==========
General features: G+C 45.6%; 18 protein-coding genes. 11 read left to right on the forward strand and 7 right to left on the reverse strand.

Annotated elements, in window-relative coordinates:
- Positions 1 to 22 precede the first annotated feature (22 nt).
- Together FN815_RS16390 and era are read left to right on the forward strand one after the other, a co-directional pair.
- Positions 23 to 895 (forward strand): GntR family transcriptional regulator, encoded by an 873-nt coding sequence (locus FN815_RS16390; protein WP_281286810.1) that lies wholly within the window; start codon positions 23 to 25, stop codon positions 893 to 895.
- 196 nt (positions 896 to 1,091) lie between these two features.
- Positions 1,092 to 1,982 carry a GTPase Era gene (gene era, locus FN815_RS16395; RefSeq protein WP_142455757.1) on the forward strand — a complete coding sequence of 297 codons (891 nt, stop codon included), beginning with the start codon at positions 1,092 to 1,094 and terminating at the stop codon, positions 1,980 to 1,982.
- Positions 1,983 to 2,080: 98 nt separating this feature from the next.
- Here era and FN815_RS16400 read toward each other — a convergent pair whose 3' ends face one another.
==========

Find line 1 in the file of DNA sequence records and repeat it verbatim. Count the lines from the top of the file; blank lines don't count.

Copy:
General features: G+C 45.6%; 18 protein-coding genes. 11 read left to right on the forward strand and 7 right to left on the reverse strand.